The New Poverty Wars
Debating the Frame(s)
Publication Date: April 2007
The mini-firestorm created over the Center for American Progress’ (CAP) call to set a national poverty reduction target is the latest chapter in the ongoing debate about how to frame a policy agenda to reduce poverty and inequality and to increase opportunity and mobility. Last week, CAP released a major task force report arguing for a national effort to cut poverty in half over the next decade. Another group weighed in arguing that an anti-poverty frame is not the right approach, calling for the United States to adopt the European frame of “social inclusion.” This debate—or rather, some version of it—is a critical one for the field and one we should have sooner rather than later.
In this piece, I argue the following:
- Poverty is indeed a loaded frame, but we need to have a conversation about how to talk about poverty, not to excise it from the discussion.
- Social inclusion is a great concept, but it’s not the right one for the U.S.
- There is value in establishing a national poverty reduction target.
- It would be unconscionable to abandon the plight of the most vulnerable for the sake of promoting a politically saleable frame.
The Rags and Riches of the Poverty Frame
CAP’s John Halpin rightly points out:
Poverty reduction is an essential vision and organizing tool for groups ranging from Call to Renewal and Catholic Charities in the faith community, to ACORN and the AFL-CIO on the community activist and labor side, to Mayors Michael Bloomberg and Antonio Villaraigosa and presidential candidate John Edwards in the political world.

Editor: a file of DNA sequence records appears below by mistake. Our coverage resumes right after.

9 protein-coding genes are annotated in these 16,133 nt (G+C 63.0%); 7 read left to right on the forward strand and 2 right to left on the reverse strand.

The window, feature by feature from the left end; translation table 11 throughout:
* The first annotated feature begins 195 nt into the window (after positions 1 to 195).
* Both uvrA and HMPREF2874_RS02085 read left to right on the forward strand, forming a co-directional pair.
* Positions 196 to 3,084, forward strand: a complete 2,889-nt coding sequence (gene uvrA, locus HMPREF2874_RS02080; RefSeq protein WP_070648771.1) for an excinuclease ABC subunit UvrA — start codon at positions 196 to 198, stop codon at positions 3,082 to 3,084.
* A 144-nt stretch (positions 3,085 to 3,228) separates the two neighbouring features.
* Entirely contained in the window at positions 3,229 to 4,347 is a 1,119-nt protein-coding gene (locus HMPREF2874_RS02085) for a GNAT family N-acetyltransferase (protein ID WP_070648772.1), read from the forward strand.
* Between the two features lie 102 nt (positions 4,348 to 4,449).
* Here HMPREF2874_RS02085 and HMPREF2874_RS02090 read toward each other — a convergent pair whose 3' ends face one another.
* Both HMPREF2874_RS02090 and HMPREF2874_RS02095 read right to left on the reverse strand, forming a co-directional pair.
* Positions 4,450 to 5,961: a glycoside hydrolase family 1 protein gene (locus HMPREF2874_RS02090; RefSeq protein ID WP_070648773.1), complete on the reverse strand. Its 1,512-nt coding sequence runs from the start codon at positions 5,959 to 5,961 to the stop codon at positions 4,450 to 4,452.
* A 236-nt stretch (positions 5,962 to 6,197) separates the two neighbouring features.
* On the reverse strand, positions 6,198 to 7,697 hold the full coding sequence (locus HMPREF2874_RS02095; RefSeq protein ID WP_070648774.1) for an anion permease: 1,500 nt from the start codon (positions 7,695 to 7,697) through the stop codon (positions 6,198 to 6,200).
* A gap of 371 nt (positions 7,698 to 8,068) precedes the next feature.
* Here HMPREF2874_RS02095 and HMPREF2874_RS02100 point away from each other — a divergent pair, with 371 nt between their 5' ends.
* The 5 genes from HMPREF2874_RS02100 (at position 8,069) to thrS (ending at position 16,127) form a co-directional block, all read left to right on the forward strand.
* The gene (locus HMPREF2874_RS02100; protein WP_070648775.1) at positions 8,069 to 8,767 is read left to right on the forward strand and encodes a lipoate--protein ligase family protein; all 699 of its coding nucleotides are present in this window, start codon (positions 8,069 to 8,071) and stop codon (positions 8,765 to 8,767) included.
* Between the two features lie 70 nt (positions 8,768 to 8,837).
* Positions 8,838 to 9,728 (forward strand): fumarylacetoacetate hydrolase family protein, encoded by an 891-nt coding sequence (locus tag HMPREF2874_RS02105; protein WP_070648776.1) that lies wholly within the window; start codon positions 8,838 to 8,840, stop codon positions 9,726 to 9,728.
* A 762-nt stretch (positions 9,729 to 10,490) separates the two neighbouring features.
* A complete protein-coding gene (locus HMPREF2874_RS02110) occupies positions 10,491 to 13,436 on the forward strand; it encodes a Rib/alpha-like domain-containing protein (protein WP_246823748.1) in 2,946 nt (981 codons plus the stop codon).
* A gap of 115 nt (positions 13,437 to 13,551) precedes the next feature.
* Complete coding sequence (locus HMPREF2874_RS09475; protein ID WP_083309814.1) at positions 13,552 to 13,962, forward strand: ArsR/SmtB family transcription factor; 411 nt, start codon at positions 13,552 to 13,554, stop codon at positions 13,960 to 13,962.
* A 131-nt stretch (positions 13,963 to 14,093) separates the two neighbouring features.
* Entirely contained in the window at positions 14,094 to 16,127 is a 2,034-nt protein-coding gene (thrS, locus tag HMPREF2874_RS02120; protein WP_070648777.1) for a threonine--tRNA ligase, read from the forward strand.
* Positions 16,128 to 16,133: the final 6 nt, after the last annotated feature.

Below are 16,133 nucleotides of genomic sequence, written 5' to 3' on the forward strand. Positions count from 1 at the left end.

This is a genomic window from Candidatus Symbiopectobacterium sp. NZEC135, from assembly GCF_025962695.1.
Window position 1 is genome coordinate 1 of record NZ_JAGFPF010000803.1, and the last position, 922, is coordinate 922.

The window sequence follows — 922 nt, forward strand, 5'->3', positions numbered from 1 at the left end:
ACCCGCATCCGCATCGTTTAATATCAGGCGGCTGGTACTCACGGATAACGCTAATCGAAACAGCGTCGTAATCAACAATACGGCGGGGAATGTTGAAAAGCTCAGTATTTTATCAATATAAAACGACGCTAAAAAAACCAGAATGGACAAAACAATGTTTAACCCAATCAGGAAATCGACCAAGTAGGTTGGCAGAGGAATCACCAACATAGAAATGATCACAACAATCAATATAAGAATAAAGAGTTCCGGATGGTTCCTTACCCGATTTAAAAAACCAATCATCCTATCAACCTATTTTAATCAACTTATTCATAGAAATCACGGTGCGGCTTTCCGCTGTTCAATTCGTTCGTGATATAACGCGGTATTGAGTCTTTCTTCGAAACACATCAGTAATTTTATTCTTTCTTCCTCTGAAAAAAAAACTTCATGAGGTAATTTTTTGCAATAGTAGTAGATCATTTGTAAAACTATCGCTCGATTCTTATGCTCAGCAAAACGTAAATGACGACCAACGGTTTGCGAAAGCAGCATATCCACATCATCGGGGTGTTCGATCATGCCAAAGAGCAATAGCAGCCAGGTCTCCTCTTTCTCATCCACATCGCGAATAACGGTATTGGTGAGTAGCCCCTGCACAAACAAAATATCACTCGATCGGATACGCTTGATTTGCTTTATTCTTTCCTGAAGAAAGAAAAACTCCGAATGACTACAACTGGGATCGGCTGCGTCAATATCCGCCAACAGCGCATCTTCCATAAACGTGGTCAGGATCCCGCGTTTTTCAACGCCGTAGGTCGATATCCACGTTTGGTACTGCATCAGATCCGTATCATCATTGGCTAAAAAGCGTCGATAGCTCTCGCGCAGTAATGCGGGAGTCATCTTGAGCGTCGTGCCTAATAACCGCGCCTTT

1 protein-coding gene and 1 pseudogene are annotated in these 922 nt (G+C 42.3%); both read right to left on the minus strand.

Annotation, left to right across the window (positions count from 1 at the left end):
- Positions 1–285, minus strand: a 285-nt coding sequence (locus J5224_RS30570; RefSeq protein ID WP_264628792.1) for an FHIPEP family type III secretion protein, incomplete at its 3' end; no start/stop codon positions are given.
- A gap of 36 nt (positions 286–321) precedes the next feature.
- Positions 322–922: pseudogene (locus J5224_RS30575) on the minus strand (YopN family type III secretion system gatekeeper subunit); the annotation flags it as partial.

Given the emergence of a range of new anti-poverty initiatives over the last couple of years, it seems an inopportune time to abandon an anti-poverty frame. At the National Center for Children in Poverty (NCCP), we’re hearing from more and more groups who are embarking on new anti-poverty initiatives—from faith-based groups with renewed energy to pursue social justice concerns, to educators who want to bring poverty to the forefront of conversations about the achievement gap, to states and localities looking for advice about how to fight child poverty.
Do we really want to discourage this kind of energy? I don’t think so. We can certainly provide these groups with information about framing and sensitize them to the pitfalls of using only a poverty frame. But those of us who travel around the country and talk to folks in local communities know they’re not particularly interested in having a bunch of policy wonks from DC (or New York) tell them what to do. For some, it’s not a choice—they want to reduce poverty, often with a focus on children—so let’s help them reduce poverty!
None of this changes the undeniable fact that a poverty frame carries a lot of heavy baggage. As the old saying goes, “programs for poor people are poor programs.” Further, conservatives are quite skilled at linking poverty to welfare and all the negative racialized imagery that conjures up. It’s okay to feel sorry for poor people, but it’s not okay to spend taxpayer dollars on them unless they are perceived as blameless, which they aren’t unless they’re old or disabled. Even poor children evoke ambivalence—sure, they’re not to blame, but their parents are, and it’s not the government’s responsibility to bail them out.
That said, for those committed to an anti-poverty frame—and we should not underestimate their numbers—there are ways to focus the policy conversation on jobs, wages, benefits, early care and learning, etc. When we at NCCP are asked to speak specifically about child poverty reduction, we always make the point that children are poor because their parents are poor, providing the opening for a conversation about economic security, conflicts between work and family, the need for affordable health insurance and child care—that is, issues with widespread resonance.